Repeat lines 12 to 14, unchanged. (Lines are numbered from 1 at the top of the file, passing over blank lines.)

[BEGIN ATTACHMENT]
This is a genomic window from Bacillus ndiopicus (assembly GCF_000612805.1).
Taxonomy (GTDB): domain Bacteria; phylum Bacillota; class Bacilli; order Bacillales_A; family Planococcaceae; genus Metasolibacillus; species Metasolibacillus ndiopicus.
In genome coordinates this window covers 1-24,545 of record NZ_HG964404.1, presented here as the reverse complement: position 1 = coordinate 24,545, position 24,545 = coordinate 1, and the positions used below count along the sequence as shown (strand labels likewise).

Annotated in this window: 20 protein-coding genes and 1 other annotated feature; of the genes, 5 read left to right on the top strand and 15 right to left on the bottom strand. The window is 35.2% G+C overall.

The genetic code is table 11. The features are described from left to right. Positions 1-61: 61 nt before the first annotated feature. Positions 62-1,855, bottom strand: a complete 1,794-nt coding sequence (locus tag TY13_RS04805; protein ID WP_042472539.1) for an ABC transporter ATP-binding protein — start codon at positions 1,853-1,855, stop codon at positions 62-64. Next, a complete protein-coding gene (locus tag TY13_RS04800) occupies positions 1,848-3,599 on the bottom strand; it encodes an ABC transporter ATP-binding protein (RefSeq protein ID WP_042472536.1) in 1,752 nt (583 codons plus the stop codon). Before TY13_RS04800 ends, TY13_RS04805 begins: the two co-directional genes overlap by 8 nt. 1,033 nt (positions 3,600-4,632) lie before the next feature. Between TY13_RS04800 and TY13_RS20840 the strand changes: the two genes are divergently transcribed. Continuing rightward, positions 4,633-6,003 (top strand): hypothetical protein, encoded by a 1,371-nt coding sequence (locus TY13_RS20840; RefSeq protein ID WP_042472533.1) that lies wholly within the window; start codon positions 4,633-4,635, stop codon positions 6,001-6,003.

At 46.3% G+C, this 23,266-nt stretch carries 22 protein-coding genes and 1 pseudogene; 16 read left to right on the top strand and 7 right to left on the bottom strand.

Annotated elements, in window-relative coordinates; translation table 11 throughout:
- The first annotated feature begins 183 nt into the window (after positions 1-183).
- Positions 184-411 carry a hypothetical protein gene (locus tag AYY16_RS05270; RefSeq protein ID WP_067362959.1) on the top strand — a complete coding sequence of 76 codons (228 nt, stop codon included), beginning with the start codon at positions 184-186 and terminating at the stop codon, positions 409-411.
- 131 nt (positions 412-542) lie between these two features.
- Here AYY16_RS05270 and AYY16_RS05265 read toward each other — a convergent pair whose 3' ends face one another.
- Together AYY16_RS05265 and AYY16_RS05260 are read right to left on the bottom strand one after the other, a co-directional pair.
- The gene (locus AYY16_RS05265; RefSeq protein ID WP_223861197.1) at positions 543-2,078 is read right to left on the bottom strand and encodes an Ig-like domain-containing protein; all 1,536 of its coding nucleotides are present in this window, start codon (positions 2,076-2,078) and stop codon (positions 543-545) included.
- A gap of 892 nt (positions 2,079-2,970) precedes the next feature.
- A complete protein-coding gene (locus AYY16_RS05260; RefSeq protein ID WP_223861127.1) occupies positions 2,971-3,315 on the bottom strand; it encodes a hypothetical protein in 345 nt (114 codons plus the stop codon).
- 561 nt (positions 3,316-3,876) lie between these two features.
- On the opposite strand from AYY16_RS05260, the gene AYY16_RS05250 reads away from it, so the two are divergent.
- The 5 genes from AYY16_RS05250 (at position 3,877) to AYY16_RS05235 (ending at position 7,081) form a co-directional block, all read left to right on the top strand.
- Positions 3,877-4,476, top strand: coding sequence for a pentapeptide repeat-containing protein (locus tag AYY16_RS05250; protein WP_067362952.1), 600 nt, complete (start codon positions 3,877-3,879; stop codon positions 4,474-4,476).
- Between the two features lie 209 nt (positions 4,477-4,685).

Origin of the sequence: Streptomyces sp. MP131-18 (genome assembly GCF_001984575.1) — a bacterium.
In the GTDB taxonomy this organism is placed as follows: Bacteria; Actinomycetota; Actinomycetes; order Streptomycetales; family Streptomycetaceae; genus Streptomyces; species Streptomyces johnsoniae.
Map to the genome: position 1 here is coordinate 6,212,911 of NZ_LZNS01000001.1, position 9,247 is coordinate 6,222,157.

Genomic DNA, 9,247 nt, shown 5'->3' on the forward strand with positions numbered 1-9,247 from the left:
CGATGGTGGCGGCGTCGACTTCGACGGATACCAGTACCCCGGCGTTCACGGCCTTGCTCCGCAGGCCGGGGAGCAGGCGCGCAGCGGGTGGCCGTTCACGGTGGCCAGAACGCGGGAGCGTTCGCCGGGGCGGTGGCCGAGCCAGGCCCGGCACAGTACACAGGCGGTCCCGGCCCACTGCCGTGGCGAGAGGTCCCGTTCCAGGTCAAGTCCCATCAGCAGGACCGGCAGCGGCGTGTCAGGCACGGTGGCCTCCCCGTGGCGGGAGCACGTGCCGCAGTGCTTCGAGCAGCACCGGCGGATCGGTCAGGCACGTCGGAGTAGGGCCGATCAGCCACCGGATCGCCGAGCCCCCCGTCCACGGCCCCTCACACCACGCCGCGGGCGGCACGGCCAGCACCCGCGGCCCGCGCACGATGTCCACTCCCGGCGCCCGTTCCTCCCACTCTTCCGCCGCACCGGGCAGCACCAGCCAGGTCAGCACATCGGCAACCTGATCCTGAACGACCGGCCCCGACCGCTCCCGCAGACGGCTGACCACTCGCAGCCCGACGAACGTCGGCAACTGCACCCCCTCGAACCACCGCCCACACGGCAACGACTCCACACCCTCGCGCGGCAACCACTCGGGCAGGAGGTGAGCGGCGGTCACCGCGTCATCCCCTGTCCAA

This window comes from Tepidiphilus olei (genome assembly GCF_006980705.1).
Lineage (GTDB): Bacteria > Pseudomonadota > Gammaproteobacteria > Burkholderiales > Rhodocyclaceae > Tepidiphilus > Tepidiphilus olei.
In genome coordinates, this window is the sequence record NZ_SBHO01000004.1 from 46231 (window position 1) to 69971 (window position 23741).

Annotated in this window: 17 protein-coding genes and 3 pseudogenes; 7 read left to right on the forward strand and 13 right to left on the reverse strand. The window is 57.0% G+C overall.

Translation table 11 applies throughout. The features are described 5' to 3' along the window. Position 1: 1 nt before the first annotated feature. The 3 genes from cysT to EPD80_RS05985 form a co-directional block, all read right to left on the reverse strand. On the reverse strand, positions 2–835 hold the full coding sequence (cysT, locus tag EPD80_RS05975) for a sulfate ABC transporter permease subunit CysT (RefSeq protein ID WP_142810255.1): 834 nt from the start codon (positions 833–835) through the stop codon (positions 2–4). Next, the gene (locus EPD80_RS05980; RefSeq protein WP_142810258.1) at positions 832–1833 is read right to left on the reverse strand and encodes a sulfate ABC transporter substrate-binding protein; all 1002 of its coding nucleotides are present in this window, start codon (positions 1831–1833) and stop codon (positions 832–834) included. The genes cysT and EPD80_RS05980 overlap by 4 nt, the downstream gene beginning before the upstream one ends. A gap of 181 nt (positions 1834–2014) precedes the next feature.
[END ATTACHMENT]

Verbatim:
- Together AYY16_RS05265 and AYY16_RS05260 are read right to left on the bottom strand one after the other, a co-directional pair.
- The gene (locus AYY16_RS05265; RefSeq protein ID WP_223861197.1) at positions 543-2,078 is read right to left on the bottom strand and encodes an Ig-like domain-containing protein; all 1,536 of its coding nucleotides are present in this window, start codon (positions 2,076-2,078) and stop codon (positions 543-545) included.
- A gap of 892 nt (positions 2,079-2,970) precedes the next feature.